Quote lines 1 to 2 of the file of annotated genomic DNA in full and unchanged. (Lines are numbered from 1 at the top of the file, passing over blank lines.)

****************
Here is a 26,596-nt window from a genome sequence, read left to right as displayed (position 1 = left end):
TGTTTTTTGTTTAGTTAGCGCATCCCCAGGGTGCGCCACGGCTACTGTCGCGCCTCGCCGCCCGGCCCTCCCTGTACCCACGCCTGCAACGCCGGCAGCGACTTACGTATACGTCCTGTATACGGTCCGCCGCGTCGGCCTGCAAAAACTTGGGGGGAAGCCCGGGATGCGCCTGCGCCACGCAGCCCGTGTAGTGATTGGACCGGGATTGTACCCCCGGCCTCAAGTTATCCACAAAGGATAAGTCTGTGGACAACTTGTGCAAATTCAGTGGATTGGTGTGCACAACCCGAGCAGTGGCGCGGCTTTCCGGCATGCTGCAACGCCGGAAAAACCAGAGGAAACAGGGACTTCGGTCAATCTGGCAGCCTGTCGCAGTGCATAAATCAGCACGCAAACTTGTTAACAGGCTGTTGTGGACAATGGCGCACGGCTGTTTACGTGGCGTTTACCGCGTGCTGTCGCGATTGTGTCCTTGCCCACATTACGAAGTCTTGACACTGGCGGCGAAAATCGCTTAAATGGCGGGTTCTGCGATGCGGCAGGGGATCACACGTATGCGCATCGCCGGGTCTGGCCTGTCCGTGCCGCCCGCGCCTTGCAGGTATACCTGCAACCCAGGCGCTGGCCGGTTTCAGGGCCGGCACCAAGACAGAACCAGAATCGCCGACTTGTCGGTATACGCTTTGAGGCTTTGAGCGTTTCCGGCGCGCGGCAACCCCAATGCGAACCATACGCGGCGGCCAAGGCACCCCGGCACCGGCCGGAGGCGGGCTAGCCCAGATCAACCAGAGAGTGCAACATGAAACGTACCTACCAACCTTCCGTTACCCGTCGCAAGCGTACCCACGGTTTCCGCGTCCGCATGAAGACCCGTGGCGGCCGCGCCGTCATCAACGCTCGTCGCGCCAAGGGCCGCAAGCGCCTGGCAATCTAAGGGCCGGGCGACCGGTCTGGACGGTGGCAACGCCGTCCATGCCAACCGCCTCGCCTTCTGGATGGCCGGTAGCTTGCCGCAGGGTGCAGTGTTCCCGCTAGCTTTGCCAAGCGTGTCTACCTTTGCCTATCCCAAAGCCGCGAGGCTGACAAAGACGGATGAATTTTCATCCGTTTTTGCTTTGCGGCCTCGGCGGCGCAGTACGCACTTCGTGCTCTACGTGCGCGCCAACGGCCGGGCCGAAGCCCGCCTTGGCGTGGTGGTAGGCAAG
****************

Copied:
Here is a 26,596-nt window from a genome sequence, read left to right as displayed (position 1 = left end):
TGTTTTTTGTTTAGTTAGCGCATCCCCAGGGTGCGCCACGGCTACTGTCGCGCCTCGCCGCCCGGCCCTCCCTGTACCCACGCCTGCAACGCCGGCAGCGACTTACGTATACGTCCTGTATACGGTCCGCCGCGTCGGCCTGCAAAAACTTGGGGGGAAGCCCGGGATGCGCCTGCGCCACGCAGCCCGTGTAGTGATTGGACCGGGATTGTACCCCCGGCCTCAAGTTATCCACAAAGGATAAGTCTGTGGACAACTTGTGCAAATTCAGTGGATTGGTGTGCACAACCCGAGCAGTGGCGCGGCTTTCCGGCATGCTGCAACGCCGGAAAAACCAGAGGAAACAGGGACTTCGGTCAATCTGGCAGCCTGTCGCAGTGCATAAATCAGCACGCAAACTTGTTAACAGGCTGTTGTGGACAATGGCGCACGGCTGTTTACGTGGCGTTTACCGCGTGCTGTCGCGATTGTGTCCTTGCCCACATTACGAAGTCTTGACACTGGCGGCGAAAATCGCTTAAATGGCGGGTTCTGCGATGCGGCAGGGGATCACACGTATGCGCATCGCCGGGTCTGGCCTGTCCGTGCCGCCCGCGCCTTGCAGGTATACCTGCAACCCAGGCGCTGGCCGGTTTCAGGGCCGGCACCAAGACAGAACCAGAATCGCCGACTTGTCGGTATACGCTTTGAGGCTTTGAGCGTTTCCGGCGCGCGGCAACCCCAATGCGAACCATACGCGGCGGCCAAGGCACCCCGGCACCGGCCGGAGGCGGGCTAGCCCAGATCAACCAGAGAGTGCAACATGAAACGTACCTACCAACCTTCCGTTACCCGTCGCAAGCGTACCCACGGTTTCCGCGTCCGCATGAAGACCCGTGGCGGCCGCGCCGTCATCAACGCTCGTCGCGCCAAGGGCCGCAAGCGCCTGGCAATCTAAGGGCCGGGCGACCGGTCTGGACGGTGGCAACGCCGTCCATGCCAACCGCCTCGCCTTCTGGATGGCCGGTAGCTTGCCGCAGGGTGCAGTGTTCCCGCTAGCTTTGCCAAGCGTGTCTACCTTTGCCTATCCCAAAGCCGCGAGGCTGACAAAGACGGATGAATTTTCATCCGTTTTTGCTTTGCGGCCTCGGCGGCGCAGTACGCACTTCGTGCTCTACGTGCGCGCCAACGGCCGGGCCGAAGCCCGCCTTGGCGTGGTGGTAGGCAAG